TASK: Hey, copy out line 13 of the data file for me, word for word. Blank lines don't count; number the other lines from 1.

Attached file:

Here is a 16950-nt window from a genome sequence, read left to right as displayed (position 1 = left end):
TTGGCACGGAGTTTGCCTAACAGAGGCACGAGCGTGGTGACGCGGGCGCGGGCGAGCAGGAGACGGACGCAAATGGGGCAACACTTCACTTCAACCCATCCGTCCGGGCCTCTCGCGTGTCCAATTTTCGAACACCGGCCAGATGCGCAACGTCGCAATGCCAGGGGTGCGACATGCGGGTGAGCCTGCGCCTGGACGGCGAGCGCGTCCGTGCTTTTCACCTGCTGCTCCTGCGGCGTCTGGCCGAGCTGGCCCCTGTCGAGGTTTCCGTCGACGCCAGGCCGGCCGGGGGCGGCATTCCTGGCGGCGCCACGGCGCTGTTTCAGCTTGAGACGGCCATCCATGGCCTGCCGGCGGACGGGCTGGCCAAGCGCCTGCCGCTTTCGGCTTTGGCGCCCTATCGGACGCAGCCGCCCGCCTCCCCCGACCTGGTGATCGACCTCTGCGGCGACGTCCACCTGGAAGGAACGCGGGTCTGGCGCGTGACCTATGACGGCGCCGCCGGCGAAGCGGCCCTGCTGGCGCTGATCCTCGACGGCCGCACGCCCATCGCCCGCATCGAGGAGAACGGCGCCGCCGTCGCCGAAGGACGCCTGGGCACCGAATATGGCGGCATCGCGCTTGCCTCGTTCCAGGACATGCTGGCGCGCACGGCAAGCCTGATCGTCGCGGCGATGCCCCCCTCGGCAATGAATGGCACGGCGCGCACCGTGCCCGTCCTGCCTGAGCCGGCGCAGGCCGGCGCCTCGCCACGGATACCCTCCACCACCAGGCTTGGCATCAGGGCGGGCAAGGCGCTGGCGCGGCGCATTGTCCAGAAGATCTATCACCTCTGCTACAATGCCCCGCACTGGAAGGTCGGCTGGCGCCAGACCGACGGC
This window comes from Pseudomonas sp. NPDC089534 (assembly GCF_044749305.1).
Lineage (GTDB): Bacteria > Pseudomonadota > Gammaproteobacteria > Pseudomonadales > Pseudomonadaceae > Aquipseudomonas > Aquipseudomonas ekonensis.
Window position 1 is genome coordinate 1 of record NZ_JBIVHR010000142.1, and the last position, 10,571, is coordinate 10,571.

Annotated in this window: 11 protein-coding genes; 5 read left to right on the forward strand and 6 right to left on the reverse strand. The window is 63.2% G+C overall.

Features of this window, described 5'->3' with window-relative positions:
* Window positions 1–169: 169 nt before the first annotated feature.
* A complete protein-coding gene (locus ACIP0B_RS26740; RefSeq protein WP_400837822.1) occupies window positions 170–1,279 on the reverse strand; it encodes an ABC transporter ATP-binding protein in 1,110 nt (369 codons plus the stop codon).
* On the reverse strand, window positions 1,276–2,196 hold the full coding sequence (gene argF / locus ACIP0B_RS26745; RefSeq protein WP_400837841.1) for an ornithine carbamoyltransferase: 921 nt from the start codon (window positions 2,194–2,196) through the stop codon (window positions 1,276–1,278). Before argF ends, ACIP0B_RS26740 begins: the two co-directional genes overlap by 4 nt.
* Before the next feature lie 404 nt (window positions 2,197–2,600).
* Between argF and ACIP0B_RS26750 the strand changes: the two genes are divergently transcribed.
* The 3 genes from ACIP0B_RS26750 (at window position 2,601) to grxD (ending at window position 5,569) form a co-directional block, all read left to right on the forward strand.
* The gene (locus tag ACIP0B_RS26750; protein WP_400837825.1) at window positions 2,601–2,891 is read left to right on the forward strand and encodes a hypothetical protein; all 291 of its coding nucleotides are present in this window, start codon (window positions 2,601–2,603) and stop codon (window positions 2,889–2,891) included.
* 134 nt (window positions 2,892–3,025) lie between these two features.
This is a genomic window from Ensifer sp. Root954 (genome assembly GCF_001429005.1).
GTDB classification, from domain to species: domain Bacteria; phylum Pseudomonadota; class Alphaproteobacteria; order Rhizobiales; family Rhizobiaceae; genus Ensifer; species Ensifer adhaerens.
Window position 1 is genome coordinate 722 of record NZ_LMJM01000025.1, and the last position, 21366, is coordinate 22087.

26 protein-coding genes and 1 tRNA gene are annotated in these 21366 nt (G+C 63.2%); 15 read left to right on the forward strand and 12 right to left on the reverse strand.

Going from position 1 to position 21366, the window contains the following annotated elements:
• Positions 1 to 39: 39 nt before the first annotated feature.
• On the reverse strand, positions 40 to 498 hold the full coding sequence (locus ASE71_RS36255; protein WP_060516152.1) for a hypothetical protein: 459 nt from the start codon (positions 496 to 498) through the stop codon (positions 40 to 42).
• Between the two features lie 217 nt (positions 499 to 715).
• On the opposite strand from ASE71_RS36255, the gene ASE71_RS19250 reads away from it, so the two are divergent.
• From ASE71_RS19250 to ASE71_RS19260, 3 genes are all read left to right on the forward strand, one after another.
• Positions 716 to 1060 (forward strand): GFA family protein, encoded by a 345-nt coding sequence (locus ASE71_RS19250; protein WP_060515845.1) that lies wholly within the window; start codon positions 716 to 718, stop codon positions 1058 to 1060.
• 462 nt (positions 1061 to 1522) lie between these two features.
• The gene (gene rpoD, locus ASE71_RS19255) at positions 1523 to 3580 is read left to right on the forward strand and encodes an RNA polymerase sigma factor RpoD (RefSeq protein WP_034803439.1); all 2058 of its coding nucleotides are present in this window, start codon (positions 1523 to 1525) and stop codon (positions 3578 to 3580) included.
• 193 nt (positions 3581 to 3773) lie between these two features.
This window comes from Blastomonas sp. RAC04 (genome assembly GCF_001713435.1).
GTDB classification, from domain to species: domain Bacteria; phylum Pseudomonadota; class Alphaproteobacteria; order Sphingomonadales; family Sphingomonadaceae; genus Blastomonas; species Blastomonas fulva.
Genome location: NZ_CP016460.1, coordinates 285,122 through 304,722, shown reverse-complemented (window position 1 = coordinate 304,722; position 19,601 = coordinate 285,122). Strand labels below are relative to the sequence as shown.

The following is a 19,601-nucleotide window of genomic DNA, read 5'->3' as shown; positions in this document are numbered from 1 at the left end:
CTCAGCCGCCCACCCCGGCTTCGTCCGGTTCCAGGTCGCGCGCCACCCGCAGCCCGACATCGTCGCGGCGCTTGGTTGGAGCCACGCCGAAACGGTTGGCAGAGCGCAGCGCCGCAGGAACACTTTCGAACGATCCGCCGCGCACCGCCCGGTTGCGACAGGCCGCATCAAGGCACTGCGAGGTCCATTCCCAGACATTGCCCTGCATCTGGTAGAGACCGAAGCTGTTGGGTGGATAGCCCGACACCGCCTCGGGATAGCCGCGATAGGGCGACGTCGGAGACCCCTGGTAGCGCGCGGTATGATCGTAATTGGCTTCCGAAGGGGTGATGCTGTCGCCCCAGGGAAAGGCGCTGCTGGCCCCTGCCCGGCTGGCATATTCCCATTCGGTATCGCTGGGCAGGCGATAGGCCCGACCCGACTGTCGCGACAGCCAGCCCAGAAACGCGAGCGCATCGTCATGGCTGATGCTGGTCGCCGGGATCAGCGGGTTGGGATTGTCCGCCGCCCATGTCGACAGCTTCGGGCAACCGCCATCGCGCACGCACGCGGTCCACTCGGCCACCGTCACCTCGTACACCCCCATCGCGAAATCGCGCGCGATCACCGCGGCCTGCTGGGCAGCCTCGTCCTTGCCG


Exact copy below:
* The 3 genes from ACIP0B_RS26750 (at window position 2,601) to grxD (ending at window position 5,569) form a co-directional block, all read left to right on the forward strand.